During the second world war Germany captured Bergen in one day of conflict and subsequently set it up as a major center of German naval activity. Many of the German submarine wolf packs originated from the port of Bergen subsequently the city was hit hard by allied bombers towards the end of the Second World War.
Summer residence of the royal family
Like the rest of Scandinavia, the Norwegians were Catholics until the reformation when the state ordered that everyone convert to Lutheranism. Norwegians are moderates and church attendance has declined steadily in modern times. In a recent Gallop poll 78% of the respondents stated that religion is unimportant to them. Only about 2% of the population claim to attend a church regularly.
The Conclusion to our amazing adventure
Our evening wrapped up with a long leisurely dinner with new found friends Francine and Ray after which we sadly headed back to our cabin to pack and leave our main luggage outside our cabin for a 10:00 pm pickup. Although our 10:30 pm lights out was fairly early the 2:30 am alarm came far too quickly as we roused ourselves, showered and packed our carry-on luggage. At 3:30 am a bleary-eyed group of North Americans gathered in the ship’s Atrium and stumbled off the ship to board our busses to the airport to catch our 6:00 am flight to Copenhagen which is the main international transit point for many international flights. By 11:00 am Roy, Sue, Hazel and Dave were settled into our seats on a big Boeing 777-300 for the seven-and-a-half-hour flight to Toronto.
We have all agreed that our overall cruise line of choice is now Viking Ocean Cruises. Although we think that Oceania may edge out Viking for the quality of dining we feel that the overall Viking experience is superior. Viking has been a well-known name in European river cruising for a number of years. Their presence in ocean cruising is very new and as of this year they only have three identical mid size (960 passengers) ships in the water with another one joining the fleet later this year or early 2018. However, they have made a major impact on the industry winning many prestigious awards and it is easy to see why.
Our wonderful home away from home the Viking Star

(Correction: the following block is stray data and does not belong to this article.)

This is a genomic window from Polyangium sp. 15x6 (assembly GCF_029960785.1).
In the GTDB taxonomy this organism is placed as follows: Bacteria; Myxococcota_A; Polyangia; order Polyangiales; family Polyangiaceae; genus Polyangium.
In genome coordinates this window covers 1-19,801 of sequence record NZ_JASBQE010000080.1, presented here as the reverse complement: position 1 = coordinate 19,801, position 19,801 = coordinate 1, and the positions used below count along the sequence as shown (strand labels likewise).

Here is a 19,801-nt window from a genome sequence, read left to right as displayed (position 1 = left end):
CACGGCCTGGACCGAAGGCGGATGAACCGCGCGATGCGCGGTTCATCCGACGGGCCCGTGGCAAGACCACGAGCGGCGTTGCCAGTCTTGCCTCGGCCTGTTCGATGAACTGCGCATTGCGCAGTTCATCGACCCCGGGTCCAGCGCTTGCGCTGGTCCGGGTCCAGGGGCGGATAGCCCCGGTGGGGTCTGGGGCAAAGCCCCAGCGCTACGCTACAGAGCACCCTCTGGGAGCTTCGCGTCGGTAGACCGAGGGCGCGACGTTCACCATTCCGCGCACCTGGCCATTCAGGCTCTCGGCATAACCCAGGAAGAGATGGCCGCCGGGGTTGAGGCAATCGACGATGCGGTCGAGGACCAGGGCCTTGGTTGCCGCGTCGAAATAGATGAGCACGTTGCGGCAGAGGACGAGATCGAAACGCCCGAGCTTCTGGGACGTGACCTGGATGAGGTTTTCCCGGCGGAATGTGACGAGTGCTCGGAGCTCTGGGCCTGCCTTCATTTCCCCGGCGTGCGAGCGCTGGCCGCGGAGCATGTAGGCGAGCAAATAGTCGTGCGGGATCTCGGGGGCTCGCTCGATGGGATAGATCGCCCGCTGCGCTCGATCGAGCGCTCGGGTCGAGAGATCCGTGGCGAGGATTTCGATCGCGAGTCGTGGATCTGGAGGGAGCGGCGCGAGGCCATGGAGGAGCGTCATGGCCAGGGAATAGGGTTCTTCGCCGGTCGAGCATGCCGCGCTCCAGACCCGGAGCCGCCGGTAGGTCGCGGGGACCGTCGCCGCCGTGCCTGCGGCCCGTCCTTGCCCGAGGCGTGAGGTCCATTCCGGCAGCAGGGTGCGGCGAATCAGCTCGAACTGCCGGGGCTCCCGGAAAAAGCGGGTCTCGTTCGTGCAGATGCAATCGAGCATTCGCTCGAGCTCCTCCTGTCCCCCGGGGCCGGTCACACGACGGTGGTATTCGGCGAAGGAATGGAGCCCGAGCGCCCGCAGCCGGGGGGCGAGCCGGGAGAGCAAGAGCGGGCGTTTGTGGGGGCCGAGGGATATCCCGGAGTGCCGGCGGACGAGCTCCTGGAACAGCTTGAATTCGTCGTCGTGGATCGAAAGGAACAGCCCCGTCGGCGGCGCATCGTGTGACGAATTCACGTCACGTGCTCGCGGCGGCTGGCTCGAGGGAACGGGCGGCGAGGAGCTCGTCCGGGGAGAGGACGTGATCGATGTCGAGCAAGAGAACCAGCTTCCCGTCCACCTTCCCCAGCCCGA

A frequent travelling companion on our voyage when we were tied up in ports – he or his cousins would even land on a vacant table from time to time to finish off the leftovers
World Café, the main buffet on both sides of Deck seven
The infinity pool at the very stern of the ship on deck 7
Main pool on deck 7. This was as about as crowded as it ever got
Uma, the most cheerful and optimistic person on board, he even had positive views of the rainy days
The Explorers Lounge at the bow of deck 7, one of our favourite quiet places with a great little snack area called Mamsen’s
The main atrium of the ship
Finally, a shout out to our travel agent extraordinaire, Tanja of Barrett-Carlysle Travel (Barrett-Carlysle.com) who not only helps us with research, helps us choose our destinations and gets us great deals but who can solve almost any snag that may crop up before, after of even during our adventures even when we are thousands of kilometers away at sea…..thanks Tanja
Tanja, friend and travel agent extraordinaire
The sun sets on another fantastic adventure to a very interesting part of our world
Putting this blog together has been a lot of fun and a labour of love. We do it not only to share our adventures with our friends and fellow travellers but also as a memoir that we frequently refer back to later as we relive these trips. It also forces us to do a lot more research about our destinations than we might do by just sitting passively and observing the world go by. Our sources include our travel guides on our various stops and a variety of websites including Wikipedia and Trip Advisor. we have attempted to give credit wherever we have used a direct quote. Except where noted all photographs are taken by David using a Nikon D5500 with a 18-140 mm Nikon lens or Hazel using a Lumix ZS40. Given the time constraints and available resources while travelling there is minimal retouching of any photos. Any retouching has been done using the basic Photos App that comes with Windows 10. We download our photos daily to a Dell XPS 13 Ultrabook laptop and we use the Travellerspoint template to create the blog. All text is created on the Travellerspoint site and the photographs are uploaded to the Travellerspoint gallery. When composing the text we place links to the photo gallery where we want the particular photographs to appear. Since ships use satellite technology for internet access speeds are quite slow so In order for us to upload the photographs we want to use in the blog they all are reduced from their original size down to 200 to 400 kb each and stored in a separate directory from the originals before being uploaded.
Happy travel adventures to all our followers,
David & Hazel